What the National Insurance change means for average Wigan worker
The Government's new National Insurance plan means the average Wigan worker will be paying less per year from July, figures suggest.
Nearly 30 million UK workers will see taxes cut following Chancellor Rishi Sunak's raising of the NI earnings threshold.
But a think tank said over one million Britons will be on the verge of "absolute poverty" due to the rising cost of living.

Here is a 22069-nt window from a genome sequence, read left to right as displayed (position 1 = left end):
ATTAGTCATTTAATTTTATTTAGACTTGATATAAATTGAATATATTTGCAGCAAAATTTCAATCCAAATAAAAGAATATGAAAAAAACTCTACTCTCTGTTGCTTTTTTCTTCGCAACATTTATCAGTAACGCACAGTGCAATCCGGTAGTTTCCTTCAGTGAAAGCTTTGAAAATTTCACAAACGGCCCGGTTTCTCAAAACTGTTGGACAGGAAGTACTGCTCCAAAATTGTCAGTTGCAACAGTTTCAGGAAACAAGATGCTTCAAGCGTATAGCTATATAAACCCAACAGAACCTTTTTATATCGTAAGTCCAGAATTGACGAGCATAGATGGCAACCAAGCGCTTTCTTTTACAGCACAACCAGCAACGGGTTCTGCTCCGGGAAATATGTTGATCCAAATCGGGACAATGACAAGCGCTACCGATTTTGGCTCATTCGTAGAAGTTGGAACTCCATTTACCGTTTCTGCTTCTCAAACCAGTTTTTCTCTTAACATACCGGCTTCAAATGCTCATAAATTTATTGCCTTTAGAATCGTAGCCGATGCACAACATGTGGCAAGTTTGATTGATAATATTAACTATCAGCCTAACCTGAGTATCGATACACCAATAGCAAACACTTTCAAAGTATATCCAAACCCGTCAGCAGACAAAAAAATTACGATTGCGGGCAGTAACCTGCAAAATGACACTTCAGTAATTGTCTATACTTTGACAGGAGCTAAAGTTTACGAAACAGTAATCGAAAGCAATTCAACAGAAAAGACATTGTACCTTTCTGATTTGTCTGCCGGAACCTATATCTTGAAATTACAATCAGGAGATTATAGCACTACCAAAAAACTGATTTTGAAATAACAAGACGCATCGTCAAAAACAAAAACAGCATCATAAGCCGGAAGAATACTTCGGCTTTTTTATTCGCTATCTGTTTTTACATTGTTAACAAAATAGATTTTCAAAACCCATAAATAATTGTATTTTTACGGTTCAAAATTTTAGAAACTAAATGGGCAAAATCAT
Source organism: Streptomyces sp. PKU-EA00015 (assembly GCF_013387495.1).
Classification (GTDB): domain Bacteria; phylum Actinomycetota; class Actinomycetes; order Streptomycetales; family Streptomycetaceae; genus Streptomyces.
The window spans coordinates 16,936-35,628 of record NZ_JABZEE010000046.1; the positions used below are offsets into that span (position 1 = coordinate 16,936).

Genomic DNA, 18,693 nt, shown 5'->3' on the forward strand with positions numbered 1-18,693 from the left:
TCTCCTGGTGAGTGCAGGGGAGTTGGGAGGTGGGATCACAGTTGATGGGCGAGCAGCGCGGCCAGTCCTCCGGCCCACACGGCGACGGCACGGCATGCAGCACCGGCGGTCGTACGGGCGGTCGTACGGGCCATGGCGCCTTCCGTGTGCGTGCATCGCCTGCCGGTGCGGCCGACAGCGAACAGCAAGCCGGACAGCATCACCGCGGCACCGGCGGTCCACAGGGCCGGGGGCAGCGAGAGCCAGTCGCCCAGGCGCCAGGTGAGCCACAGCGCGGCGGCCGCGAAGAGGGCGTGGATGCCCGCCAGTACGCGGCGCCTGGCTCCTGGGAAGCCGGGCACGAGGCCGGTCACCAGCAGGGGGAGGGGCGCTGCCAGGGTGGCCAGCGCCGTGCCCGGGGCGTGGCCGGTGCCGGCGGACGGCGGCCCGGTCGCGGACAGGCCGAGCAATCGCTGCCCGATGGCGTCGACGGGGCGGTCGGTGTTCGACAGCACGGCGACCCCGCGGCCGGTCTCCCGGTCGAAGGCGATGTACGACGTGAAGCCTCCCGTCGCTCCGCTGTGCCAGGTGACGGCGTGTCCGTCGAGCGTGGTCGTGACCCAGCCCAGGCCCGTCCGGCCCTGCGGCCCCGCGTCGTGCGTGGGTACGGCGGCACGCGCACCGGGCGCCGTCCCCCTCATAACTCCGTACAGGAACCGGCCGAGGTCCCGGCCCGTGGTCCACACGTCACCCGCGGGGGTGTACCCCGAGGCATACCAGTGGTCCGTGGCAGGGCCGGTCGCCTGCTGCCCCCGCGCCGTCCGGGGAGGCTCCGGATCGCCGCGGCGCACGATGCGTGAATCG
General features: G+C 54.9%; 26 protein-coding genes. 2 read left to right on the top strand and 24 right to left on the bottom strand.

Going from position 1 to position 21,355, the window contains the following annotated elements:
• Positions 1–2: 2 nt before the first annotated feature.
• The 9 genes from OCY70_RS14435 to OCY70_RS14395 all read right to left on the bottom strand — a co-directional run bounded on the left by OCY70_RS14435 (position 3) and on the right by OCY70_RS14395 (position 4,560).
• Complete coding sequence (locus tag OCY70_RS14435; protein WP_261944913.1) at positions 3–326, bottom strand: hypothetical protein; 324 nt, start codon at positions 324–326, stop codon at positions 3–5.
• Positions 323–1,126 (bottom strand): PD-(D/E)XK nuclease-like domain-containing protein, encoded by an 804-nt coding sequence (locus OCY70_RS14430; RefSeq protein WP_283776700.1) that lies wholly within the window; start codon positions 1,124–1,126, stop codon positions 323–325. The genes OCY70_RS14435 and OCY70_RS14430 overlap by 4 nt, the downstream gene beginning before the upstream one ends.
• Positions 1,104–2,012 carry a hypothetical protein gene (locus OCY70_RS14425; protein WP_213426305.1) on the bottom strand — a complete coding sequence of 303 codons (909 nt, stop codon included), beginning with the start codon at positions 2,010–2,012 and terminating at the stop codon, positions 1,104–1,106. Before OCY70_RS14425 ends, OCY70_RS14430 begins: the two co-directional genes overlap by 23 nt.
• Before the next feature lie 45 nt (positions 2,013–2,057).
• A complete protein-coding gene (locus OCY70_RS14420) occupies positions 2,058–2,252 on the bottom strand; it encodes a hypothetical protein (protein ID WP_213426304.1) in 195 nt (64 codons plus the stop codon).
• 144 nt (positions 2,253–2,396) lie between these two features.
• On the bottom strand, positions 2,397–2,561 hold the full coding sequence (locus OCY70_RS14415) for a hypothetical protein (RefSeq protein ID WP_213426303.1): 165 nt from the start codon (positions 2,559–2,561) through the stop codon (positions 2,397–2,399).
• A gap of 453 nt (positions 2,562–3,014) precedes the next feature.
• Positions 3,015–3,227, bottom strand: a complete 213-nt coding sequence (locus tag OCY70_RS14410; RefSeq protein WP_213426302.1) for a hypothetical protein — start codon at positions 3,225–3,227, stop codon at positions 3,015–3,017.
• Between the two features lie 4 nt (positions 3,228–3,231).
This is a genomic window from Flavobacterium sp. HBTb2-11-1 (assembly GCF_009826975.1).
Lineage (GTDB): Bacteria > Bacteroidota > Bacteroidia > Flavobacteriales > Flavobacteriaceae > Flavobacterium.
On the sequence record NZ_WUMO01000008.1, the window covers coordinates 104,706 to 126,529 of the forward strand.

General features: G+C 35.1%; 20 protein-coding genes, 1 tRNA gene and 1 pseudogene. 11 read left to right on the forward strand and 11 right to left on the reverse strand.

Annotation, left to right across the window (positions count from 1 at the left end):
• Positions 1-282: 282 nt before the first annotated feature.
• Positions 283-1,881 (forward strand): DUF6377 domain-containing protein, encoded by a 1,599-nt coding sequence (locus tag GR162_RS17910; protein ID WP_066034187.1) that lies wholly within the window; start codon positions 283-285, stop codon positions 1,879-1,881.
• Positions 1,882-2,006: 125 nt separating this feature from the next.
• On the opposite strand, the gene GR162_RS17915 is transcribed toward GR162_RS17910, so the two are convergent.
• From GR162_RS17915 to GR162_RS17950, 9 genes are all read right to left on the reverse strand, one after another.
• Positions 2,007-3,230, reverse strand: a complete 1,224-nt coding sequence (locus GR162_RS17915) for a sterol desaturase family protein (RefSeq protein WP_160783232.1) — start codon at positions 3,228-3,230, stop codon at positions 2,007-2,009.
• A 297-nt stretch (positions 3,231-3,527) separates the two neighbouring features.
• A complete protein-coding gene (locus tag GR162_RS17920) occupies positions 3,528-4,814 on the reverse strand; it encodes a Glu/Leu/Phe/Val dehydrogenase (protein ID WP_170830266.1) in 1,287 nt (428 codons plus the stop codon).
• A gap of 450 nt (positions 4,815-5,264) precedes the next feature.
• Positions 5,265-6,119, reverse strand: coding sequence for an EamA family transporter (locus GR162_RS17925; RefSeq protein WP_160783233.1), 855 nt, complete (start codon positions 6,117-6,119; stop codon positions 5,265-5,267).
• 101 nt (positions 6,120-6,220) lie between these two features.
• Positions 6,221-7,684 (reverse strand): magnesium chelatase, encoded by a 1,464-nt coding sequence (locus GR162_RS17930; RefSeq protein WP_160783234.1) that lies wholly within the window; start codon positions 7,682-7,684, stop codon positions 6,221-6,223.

Currently, employees pay National Insurance on 12 per cent of earnings over £9,568, meaning a worker on this wage pays £2,549 – around £212 per month.
It was previously announced that NI rates will rise to 13.25 per cent for one year from April 6 – to raise funds for health and social care, meaning an average Wigan worker paying £22 more for a few months.
But in his spring statement, Mr Sunak announced the earnings threshold will rise to £12,570 from July to mitigate the increasing cost of living, meaning the average Wigan worker will pay £132 less per year than they do now – £2,417.